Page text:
Newcomers to the Islanders organization who could potentially provide some leadership in Bridgeport throughout the season are Trevor Frischmon and Tim Wallace. Frischmon comes to the Islanders after five seasons with the Columbus Blue Jackets organization. The Ham Lake, Minn. native was a steady presence with Columbus’ American Hockey League affiliates Syracuse and Springfield the past three seasons, appearing in 235 of 240 games.
“I take pride in what I do on the ice, and I think from a leadership standpoint I’ve always liked to lead by example,” said Frischmon, who appeared in all 80 games with the Springfield Falcons last season. “I like to show the younger guys how you need to work and practice and take care of yourself off the ice, help to guide them through pro hockey. I was a captain in college and in juniors, an assistant captain the past couple years so it’s something I’m comfortable with.”
Wallace’s story is similar to that of Frischmon’s, having spent the past five seasons with the Pittsburgh Penguins organization. The Anchorage, Alaska native was a 20-goal scorer the past two seasons in Wilkes-Barre (AHL), and donned the “A” with the Penguins last season.
“Leadership is the key to success. In order to win, you need a core group of leaders,” Wallace said. “I was an assistant captain in Wilkes-Barre and I know what it takes to be a leader. I lead by example and want to work hard to get as many wins as we can whether that’s in Bridgeport or on Long Island.”
Two younger players who could end up in Bridgeport that are more familiar with the Webster Bank Arena ice are Justin DiBenedetto and Tomas Marcinko. DiBenedetto appeared in nine games with the Islanders last season and both are vying for spots on the Island to start the year. Although both of them are just 23 years old, Marcinko and DiBenedetto rank third and fourth respectively amongst current Islanders/Sound Tigers in games played in Bridgeport.
Those are just five possible players that could take that leadership role this season. Thompson says that age doesn’t play any role, and he embraces the prospects of a group of leaders to take the lead, regardless of who wears letters on the sweaters.
“I think the more leaders you have the better, and you find the best leaders are your best followers,” Thompson explained. “We want people who have high character. You want to get a feel for a team, I’m a big believer in a group and if you get four or six guys who are an extension of you, the locker room is in a better place.”
Colliton believes the Sound Tigers will be a successful team this season with Thompson at the helm, regardless of who makes the cut to start the year.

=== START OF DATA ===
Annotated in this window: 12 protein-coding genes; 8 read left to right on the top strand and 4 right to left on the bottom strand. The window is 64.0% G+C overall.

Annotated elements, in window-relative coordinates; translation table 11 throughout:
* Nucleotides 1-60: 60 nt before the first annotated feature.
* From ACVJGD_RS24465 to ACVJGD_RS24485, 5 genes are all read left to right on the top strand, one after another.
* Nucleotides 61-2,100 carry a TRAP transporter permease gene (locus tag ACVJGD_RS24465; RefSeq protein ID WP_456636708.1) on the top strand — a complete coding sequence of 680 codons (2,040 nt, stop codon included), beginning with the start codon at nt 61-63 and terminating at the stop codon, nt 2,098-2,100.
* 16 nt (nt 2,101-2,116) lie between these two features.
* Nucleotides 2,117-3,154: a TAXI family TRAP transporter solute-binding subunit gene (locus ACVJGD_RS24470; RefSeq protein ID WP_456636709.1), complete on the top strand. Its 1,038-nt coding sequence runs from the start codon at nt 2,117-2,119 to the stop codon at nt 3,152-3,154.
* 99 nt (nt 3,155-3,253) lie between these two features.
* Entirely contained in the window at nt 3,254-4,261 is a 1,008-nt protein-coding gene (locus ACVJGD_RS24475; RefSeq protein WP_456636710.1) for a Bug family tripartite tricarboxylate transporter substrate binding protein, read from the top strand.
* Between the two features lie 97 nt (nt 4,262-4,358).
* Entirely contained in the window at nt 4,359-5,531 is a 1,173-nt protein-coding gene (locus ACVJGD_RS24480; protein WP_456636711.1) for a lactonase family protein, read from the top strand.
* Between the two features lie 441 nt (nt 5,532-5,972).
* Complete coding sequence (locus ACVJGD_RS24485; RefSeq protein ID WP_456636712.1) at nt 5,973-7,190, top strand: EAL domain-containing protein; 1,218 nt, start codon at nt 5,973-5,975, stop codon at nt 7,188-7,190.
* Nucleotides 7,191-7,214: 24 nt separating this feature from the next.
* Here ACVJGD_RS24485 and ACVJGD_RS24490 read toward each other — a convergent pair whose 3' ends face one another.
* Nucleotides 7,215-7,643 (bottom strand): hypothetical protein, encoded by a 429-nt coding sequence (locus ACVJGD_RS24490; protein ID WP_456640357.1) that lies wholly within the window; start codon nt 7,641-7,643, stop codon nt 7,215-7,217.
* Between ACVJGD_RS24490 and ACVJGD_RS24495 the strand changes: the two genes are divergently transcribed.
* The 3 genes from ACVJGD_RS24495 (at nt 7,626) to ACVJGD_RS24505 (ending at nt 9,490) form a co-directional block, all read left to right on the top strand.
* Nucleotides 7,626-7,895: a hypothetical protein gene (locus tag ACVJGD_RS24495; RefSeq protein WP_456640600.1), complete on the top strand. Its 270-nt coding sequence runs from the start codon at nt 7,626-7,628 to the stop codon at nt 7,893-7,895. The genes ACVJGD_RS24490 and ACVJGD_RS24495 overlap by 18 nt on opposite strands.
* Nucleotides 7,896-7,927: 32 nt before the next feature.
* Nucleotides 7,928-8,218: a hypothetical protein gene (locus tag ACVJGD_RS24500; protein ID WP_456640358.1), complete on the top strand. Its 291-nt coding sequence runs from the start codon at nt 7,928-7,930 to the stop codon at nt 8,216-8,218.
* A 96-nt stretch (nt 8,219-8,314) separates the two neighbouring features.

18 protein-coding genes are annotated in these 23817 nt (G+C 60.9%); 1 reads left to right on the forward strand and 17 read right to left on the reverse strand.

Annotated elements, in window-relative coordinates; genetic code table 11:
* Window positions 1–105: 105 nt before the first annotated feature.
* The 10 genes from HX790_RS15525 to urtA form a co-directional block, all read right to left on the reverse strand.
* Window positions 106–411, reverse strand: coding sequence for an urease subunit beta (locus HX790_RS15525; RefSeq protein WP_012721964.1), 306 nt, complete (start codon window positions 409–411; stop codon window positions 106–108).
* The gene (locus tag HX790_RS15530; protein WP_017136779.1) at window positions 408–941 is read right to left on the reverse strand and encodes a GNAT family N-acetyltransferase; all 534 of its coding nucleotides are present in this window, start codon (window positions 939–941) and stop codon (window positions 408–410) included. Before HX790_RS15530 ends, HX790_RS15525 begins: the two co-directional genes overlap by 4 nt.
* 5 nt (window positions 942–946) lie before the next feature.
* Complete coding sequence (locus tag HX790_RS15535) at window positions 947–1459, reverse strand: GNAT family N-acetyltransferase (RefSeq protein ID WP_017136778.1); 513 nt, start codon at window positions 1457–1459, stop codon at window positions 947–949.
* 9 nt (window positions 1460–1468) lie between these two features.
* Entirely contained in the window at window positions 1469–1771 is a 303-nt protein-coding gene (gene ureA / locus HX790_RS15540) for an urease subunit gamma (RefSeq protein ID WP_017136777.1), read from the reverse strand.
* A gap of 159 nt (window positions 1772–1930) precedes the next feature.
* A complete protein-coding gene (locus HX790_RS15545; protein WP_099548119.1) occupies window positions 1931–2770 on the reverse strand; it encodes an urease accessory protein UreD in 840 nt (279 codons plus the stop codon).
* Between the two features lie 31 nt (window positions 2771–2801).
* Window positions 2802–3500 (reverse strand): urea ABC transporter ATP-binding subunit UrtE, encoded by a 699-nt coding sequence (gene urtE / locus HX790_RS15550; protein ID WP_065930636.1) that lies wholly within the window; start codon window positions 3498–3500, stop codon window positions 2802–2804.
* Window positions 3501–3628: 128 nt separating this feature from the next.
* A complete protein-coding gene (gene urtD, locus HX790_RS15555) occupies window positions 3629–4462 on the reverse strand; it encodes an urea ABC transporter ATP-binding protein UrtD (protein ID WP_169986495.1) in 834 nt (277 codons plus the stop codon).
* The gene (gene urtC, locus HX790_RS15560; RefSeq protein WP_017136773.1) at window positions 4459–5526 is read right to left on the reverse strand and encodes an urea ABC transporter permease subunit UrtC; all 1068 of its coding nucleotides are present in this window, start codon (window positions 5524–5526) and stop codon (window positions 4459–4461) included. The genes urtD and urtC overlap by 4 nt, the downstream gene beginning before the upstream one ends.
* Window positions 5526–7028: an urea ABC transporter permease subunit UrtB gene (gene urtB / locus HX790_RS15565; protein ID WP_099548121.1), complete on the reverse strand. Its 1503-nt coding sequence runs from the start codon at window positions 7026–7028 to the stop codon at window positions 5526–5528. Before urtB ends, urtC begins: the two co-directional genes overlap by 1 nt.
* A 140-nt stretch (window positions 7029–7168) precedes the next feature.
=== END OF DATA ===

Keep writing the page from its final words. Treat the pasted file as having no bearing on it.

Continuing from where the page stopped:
“(Thompson’s) obviously had a lot of success. If you know what it takes to win, you can teach others," Colliton said. "To me, that’s the most important skill you can learn. How to win…it’s a million different things and its one thing. No matter whether you’re young or old, if there is certain things you have to do to win and its non-negotiable, you do it. And that’s how you win.”
|David Ullstrom shows off his Mets gear at Citi Field prior to the Mets vs. Phillies game on Friday, July 15, 2011.|
Although only a handful of player at this week’s mini-camp are from the New York Area, there are a few notables who consider themselves big Mets fans. David Ullstrom, Casey Cizikas and Matt Martin were decked out in Mets shirts and hats for the game, urging on the home team.
Cizikas and Justin DiBenedetto did their best Howie Rose/Butch Goring impressions as they tried their hand at some play-by-play during the fifth inning.
Friday night’s Mets game was also camp invite Art Bidlevskii’s first baseball game. Hear what he thought of the experience, and see if his play-by-play skills were close to the team of Cizikas and DiBenedetto.
Although the Mets dropped the 7-2 decision to the Phillies, the players were able to use the opportunity to spend some time with each other one last time before facing off in Saturday night’s Blue and White Scrimmage.
- Newly-signed Kirill Kabanov caught the only keeper of the day, despite the fact that he wouldn’t touch the fish saying, “Did you see its teeth? They’re big!”
- Defenseman Matt Donovan struggled to land fish on his line, but did have a few catches. "if you include Brett (Gallant) and Nesser’s (Aaron Ness) fishing lines," Donovan had said.
- Justin DiBenedetto, Calvin de Haan and Casey Cizikas battled amongst themselves to see who would reel in the most fish. DiBenedetto came away with four fish and was deemed the winner, despite accusations of cheating after pulling in a fish following the boat’s horn to lift the lines from the water. DiBenedetto’s reply? “If you’re not cheating, you’re not trying.”
Here are a few photos:
|Islanders prospects pose for a picture aboard the James Joseph II as they fish on the Long Island Sound on Tuesday, July 12, 2011.|
|Kirill Kabanov caught the only "keeper" when the Islanders prospects went fishing on the Long Island Sound on Tuesday, July 12, 2011.|
|Islanders prospects fish on the Long Island Sound aboard the James Joseph II on Tuesday, July 12, 2011.|
Fitness testing always stirs up a little friendly competition. Find out if Rhett Rakhshani or David Ullstrom takes the win in the triple jump.